So, way back in the primordial mists of my youth I dreamt of being a ninja warrior (false) and so engaged in the study and practice of karate (true). Rather than being taught graceful and deadly punches and kicks however, I was taught very formal and exaggerated versions of such - all of which seemed highly inappropriate for either actual combat situations or Van Damme films. When I cast my gaze upon those lofty peaks of my aspiration (the black belts), I observed none of the cumbersome movements I was encouraged to practice. It frustrated me at the time but, remembering the lessons of Mr Miyagi, I persevered in the trust that all this waxing on and off would eventually deliver me the respect of my peers and the girl of my dreams.

    As I progressed, I found that the misshapen and awkward rock of my formal punches, when placed in the river of thousands of repetitions, were polished into something smooth and elegant. The extraneous and exaggerated aspects of the movement were pared away to reveal it's essential points, and so my karate became more graceful (maybe) and more deadly (not really).

    So it all worked out (well, not the bit about the respect and the chicks), but I have to wonder if the approach was really necessary. Couldn't I have just been taught the movements of the black belts, rather than have them reveal themselves to me over the passage of many variously-coloured trouser-supports? I would say no: that, with respect to karate at least, there are no short-cuts. I should acknowledge though, that the salt this view needs to be seasoned with is that I did, in fact, execute thousand of punches, and that's a big investment to turn around say was a complete waste of time.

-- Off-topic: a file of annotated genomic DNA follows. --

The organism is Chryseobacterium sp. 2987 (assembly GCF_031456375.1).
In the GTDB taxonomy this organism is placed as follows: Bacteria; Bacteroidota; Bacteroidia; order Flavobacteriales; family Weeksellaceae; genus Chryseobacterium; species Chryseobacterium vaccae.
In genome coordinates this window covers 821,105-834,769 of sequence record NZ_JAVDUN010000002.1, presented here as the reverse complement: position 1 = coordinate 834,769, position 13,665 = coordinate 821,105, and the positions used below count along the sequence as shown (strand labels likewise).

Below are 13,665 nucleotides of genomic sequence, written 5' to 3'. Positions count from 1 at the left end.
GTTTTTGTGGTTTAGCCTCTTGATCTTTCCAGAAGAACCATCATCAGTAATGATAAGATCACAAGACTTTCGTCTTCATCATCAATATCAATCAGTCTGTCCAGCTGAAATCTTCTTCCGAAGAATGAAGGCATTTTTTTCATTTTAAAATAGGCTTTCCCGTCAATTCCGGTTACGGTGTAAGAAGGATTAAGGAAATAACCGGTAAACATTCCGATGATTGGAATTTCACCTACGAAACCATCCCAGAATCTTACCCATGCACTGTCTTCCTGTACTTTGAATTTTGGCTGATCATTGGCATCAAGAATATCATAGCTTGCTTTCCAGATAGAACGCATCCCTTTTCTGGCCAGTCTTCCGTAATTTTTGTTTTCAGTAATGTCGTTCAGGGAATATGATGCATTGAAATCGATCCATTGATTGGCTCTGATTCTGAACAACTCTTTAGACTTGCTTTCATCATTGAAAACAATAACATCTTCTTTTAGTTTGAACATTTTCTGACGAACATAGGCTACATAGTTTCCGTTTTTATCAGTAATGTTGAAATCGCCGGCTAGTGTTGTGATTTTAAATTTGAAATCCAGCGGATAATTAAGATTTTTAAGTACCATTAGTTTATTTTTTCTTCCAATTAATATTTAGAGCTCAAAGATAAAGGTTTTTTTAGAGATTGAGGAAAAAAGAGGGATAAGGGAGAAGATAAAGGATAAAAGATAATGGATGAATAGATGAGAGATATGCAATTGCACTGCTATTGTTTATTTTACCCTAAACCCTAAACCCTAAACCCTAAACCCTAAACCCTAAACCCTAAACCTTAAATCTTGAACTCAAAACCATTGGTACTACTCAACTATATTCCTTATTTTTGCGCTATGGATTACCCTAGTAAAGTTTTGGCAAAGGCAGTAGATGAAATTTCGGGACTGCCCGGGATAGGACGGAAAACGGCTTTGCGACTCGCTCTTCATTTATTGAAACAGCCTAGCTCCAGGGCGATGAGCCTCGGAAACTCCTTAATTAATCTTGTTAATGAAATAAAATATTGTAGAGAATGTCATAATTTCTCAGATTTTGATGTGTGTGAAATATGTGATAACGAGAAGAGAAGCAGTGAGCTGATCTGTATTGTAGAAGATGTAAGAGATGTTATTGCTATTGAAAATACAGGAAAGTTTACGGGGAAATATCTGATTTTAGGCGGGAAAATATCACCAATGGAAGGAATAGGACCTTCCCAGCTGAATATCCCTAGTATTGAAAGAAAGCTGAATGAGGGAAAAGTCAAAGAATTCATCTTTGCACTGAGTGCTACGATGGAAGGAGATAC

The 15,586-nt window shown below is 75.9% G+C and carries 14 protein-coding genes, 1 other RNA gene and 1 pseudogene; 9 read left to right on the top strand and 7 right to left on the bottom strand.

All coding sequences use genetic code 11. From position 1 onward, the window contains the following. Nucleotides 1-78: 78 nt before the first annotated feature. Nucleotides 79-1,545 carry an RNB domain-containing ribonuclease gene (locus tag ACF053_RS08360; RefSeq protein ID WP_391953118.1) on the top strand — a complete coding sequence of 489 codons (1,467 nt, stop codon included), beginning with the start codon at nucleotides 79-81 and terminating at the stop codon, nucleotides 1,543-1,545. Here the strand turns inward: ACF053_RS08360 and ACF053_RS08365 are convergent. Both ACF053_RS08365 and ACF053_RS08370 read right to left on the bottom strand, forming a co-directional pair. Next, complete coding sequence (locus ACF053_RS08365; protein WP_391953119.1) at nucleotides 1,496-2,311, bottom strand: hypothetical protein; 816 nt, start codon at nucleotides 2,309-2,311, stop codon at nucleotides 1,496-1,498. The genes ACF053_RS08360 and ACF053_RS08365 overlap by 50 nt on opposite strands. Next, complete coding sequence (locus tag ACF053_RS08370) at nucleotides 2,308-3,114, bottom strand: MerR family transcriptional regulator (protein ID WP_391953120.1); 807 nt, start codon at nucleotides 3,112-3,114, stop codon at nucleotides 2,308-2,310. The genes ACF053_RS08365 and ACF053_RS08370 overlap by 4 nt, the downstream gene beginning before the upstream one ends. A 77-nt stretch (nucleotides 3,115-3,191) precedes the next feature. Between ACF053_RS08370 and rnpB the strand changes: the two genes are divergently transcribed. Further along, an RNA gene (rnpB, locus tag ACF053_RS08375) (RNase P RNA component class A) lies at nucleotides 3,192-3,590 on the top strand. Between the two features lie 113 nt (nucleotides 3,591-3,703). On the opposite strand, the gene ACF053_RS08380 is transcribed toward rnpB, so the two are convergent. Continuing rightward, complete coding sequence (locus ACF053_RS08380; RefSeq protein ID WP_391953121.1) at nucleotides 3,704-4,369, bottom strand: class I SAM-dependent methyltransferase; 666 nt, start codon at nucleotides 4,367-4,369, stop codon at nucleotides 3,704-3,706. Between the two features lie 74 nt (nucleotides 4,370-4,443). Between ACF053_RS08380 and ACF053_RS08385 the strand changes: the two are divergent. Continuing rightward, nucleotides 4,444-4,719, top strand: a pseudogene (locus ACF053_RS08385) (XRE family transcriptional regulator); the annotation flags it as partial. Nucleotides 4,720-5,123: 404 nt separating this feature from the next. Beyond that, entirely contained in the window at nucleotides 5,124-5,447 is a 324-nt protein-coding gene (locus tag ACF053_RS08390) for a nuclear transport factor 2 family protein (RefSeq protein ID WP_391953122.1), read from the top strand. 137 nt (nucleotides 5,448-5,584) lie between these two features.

Anyway, how does this relate to the OP? In many ways, computers are placing the power to cut corners in the hands of metaphorical white belts. Of course, for the expert, the cutting of corners is a convenience, and a greatly appreciated one. But for the beginner, the cutting of corners is a developmental road-block. If technology allows white belts to write like black belts, where will we get our actual black belts from? Am I stretching this metaphor too far?

    Now, I'm not even remotely interested in proposing that we deliberately inconvenience ourselves by hobbling technology. I'm just observing that there seems to be something corrosive about convenience. In conquering technology, are we vanquishing ourselves?

  3. I'm suitably embarrassed at how long it took me to work out who that was (damnit, why didn't I actually pay attention to the username?).

    I am, however, suspicious of arguments that are along the lines of 'you have to suffer through this tedious initiation to truly be able to do this'. They tend to crop up each time there's some technological innovation, and ultimately fall by the wayside as "probably not as important as we thought" (hand-writing, spelling, assembly language programming, long division, ...).

    And black-belts will happen naturally. Some people will be committed enough to understand assembly even when they don't strictly need to...